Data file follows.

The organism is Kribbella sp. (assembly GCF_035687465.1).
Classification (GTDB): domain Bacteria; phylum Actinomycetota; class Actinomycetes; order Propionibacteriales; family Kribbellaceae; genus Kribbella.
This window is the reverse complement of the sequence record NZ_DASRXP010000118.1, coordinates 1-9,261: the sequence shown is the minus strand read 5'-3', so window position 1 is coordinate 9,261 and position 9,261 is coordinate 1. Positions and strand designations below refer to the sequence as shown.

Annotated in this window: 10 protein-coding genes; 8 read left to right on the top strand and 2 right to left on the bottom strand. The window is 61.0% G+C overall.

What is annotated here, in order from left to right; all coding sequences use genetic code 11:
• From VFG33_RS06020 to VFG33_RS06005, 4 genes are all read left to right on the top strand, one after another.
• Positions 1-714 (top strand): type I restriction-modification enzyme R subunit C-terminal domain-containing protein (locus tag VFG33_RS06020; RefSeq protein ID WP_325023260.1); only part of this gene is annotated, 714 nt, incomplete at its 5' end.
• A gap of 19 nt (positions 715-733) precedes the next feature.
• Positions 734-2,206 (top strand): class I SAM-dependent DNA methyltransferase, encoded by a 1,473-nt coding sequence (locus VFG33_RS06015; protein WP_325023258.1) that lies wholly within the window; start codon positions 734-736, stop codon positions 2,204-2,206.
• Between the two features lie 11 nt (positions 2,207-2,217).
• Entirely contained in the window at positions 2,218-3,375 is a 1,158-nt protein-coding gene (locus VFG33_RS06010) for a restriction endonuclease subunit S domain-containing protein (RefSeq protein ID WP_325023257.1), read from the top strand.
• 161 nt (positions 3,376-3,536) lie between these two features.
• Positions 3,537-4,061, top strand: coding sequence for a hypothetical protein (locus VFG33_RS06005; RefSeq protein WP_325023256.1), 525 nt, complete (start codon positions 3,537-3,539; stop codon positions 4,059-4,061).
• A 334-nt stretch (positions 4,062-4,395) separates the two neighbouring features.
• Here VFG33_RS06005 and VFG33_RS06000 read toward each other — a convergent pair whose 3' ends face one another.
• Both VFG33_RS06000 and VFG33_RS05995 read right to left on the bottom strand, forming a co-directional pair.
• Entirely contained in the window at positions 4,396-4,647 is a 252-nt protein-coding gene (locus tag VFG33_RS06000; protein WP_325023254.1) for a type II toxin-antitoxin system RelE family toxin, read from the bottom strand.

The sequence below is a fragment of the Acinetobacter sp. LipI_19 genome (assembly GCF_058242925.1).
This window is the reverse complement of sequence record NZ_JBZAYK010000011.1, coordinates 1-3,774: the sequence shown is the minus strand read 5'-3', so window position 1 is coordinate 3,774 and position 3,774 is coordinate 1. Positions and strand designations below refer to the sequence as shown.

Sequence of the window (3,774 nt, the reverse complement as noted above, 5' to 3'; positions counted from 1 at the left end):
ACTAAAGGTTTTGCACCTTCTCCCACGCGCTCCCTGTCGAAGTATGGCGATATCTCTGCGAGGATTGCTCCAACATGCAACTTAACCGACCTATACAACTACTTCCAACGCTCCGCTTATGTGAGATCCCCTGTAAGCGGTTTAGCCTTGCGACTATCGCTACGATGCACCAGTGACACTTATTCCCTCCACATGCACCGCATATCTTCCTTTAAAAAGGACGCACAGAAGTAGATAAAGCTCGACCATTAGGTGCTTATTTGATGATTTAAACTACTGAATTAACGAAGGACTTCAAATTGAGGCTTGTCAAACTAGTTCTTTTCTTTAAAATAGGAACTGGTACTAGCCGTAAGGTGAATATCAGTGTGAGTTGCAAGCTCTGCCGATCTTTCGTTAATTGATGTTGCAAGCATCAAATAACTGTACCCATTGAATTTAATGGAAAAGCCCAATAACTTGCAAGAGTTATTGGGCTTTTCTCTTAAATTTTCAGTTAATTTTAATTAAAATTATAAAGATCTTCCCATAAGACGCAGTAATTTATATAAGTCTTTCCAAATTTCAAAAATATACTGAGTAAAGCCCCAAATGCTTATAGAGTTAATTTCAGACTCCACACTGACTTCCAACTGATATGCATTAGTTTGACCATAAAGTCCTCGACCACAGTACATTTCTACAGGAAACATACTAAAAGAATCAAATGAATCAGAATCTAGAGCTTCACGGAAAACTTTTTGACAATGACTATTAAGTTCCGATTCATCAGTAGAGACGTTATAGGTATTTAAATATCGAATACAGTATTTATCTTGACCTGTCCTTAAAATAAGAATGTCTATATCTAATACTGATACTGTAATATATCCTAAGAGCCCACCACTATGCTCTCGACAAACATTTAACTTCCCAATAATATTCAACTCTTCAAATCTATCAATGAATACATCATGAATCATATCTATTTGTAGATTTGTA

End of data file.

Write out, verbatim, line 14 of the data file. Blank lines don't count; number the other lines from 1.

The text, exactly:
• A 334-nt stretch (positions 4,062-4,395) separates the two neighbouring features.